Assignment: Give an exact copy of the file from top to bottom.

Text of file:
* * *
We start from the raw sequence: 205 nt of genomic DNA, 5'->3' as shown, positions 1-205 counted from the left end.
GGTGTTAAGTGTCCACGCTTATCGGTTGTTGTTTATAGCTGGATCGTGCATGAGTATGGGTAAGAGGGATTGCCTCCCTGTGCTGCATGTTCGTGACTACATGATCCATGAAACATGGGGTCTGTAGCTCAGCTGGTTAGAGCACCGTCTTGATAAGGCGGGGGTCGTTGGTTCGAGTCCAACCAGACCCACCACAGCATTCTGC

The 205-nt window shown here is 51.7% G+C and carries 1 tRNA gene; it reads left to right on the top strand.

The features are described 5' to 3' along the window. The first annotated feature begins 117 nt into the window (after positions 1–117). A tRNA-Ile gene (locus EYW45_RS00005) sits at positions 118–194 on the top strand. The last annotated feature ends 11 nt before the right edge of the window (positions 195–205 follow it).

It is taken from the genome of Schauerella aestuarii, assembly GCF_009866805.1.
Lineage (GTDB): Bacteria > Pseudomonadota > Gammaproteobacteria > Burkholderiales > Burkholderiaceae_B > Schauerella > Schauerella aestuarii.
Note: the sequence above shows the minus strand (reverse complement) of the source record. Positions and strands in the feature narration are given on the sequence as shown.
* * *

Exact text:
We start from the raw sequence: 205 nt of genomic DNA, 5'->3' as shown, positions 1-205 counted from the left end.
GGTGTTAAGTGTCCACGCTTATCGGTTGTTGTTTATAGCTGGATCGTGCATGAGTATGGGTAAGAGGGATTGCCTCCCTGTGCTGCATGTTCGTGACTACATGATCCATGAAACATGGGGTCTGTAGCTCAGCTGGTTAGAGCACCGTCTTGATAAGGCGGGGGTCGTTGGTTCGAGTCCAACCAGACCCACCACAGCATTCTGC

The 205-nt window shown here is 51.7% G+C and carries 1 tRNA gene; it reads left to right on the top strand.

The features are described 5' to 3' along the window. The first annotated feature begins 117 nt into the window (after positions 1–117). A tRNA-Ile gene (locus EYW45_RS00005) sits at positions 118–194 on the top strand. The last annotated feature ends 11 nt before the right edge of the window (positions 195–205 follow it).

It is taken from the genome of Schauerella aestuarii, assembly GCF_009866805.1.
Lineage (GTDB): Bacteria > Pseudomonadota > Gammaproteobacteria > Burkholderiales > Burkholderiaceae_B > Schauerella > Schauerella aestuarii.
Note: the sequence above shows the minus strand (reverse complement) of the source record. Positions and strands in the feature narration are given on the sequence as shown.